“The sixty” was now fitted with a rather nice two-seater body somewhat spoilt by too voluminous wings and used by Mr. Knowles as his private transport. Later, after he had disposed of the car, it was fitted with a “Roi des Belge” four-seater body which, owing to excessive overhang, quite spoilt its appearance. It was a pleasant car to drive except for an extremely strong clutch spring, fitted in an endeavour to overcome clutch slip, which had been its bug-bear on the Track.
Towards the end of 1908 I took delivery of a somewhat modified 35-h.p. chassis (Type 4), fitted with h.c. steel pistons, higher axle ratio, modified exhaust system and pressure-feed petrol supply from a rear-mounted tank. This I had fitted with a small four-seater body, the rear seats being detachable.
This was one of the last of the Type 4 chassis to be turned out before the introduction of the new 25- and 35-h.p. chassis, The chassis number of my car was 220, and the first Iris to leave the factory had the chassis No. 101, which gives some idea of the production rate.
I entered for the 1909 May Senior Handicap at Brooklands and came in second from about half-way down the field of twenty. I ran in one or two minor events later without success but finding the expense too much for my pocket did not compete again. This car had a lap record of 80 m.p.h. when fully wound up, the engine developed 57-h.p. at 1,700 r.p.m. on the brake, and the car weighed 25 cwt. stripped for the track.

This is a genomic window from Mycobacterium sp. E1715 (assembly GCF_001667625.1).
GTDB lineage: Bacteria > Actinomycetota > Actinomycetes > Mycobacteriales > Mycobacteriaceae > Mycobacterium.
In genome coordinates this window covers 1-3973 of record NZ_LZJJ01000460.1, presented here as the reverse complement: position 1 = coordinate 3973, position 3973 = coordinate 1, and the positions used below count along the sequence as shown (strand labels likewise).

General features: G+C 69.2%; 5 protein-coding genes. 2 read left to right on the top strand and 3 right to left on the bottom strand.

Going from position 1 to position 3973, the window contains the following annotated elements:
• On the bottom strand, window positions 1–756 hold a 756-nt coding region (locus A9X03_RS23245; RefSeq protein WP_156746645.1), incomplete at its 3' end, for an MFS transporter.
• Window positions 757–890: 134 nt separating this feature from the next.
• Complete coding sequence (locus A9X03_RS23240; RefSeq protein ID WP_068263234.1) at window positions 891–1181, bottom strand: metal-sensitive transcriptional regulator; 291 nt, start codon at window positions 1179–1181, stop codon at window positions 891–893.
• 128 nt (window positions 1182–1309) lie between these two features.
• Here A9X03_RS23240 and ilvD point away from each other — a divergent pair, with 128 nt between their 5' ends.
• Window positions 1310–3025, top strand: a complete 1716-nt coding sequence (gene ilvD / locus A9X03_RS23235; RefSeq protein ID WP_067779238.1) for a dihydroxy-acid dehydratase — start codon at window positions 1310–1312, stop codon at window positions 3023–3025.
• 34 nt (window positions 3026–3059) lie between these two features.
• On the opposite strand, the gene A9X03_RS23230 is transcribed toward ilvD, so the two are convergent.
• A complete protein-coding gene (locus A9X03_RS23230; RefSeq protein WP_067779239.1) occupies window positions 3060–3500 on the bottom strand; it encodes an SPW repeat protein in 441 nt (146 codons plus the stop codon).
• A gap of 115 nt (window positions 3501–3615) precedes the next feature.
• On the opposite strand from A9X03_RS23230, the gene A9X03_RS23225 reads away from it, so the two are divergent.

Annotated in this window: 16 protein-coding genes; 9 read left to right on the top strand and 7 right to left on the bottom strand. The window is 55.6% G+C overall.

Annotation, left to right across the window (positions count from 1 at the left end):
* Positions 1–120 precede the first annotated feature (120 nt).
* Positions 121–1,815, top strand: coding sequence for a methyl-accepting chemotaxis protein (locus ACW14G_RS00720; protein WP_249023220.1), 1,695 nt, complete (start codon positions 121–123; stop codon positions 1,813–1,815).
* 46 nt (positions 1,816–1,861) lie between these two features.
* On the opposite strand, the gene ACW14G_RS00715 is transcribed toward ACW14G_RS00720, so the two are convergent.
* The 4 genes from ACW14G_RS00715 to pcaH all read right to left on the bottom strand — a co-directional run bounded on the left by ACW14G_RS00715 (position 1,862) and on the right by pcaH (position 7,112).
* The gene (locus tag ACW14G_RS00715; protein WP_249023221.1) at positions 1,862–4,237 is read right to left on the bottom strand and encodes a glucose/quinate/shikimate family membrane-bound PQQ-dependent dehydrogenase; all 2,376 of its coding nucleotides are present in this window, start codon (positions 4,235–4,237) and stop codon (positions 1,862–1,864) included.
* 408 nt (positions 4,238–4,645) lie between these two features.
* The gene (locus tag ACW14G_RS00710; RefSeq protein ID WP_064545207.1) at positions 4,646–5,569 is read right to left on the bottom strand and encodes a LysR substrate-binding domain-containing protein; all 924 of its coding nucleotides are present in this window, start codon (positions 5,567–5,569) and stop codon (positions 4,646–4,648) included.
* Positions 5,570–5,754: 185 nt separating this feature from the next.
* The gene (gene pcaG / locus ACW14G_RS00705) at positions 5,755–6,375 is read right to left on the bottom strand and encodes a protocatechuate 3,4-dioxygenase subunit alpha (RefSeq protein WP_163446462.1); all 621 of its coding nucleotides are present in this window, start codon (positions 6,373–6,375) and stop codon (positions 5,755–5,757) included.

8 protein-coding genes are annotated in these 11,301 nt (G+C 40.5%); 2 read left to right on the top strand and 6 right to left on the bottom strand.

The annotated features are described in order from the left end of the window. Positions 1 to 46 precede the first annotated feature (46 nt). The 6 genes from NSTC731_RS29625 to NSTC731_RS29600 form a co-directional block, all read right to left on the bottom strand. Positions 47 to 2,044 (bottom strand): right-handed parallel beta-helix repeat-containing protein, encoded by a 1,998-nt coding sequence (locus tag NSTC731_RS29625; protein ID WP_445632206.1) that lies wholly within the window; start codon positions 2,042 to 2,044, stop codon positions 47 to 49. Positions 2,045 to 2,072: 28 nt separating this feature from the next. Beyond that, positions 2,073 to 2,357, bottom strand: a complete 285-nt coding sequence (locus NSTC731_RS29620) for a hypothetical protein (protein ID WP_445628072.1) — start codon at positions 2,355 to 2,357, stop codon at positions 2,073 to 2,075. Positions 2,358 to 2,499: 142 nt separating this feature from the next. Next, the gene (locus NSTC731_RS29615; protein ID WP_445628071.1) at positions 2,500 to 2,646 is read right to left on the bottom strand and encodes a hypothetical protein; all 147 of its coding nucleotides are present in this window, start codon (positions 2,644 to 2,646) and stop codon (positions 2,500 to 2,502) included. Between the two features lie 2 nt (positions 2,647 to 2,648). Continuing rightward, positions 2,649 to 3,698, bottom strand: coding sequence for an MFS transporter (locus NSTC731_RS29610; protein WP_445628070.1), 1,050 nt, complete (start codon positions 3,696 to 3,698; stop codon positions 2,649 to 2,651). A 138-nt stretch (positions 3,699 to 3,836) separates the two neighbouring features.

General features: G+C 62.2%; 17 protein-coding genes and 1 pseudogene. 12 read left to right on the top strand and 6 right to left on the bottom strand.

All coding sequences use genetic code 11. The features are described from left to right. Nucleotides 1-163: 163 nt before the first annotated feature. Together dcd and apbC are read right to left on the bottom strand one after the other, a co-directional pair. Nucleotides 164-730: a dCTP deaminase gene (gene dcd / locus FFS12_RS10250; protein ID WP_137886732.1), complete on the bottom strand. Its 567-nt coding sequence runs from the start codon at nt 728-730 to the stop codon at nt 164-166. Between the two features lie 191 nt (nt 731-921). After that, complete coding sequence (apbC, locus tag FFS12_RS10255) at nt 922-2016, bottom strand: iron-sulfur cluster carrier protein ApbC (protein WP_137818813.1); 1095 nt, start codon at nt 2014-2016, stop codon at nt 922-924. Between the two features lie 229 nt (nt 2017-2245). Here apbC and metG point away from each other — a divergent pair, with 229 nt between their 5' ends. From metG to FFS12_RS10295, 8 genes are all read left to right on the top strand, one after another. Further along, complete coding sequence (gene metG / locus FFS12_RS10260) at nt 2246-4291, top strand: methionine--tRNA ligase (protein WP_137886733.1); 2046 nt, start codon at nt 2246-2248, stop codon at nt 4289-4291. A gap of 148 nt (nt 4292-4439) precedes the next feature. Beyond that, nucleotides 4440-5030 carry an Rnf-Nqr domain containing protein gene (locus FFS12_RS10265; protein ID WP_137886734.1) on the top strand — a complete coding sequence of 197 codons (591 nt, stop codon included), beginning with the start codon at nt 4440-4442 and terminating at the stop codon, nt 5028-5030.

Although I did not compete in any more races I was a frequent user of the Track and committed quite a lot of light-hearted high speed “lappery” and competed regularly in the then popular “Bogey Competition” till my handicap was cut down to such an extent that I got fed up and pulled out. Had I known then what I learned by experience later, that the Type 3 and 4 cars. i.e., the ones with the tubular front axles, had inherently weak stub-axles (later two broke with me and two more that I know of after I sold the car). I don’t think I and the friends who rode with me would have felt quite so light-hearted about it !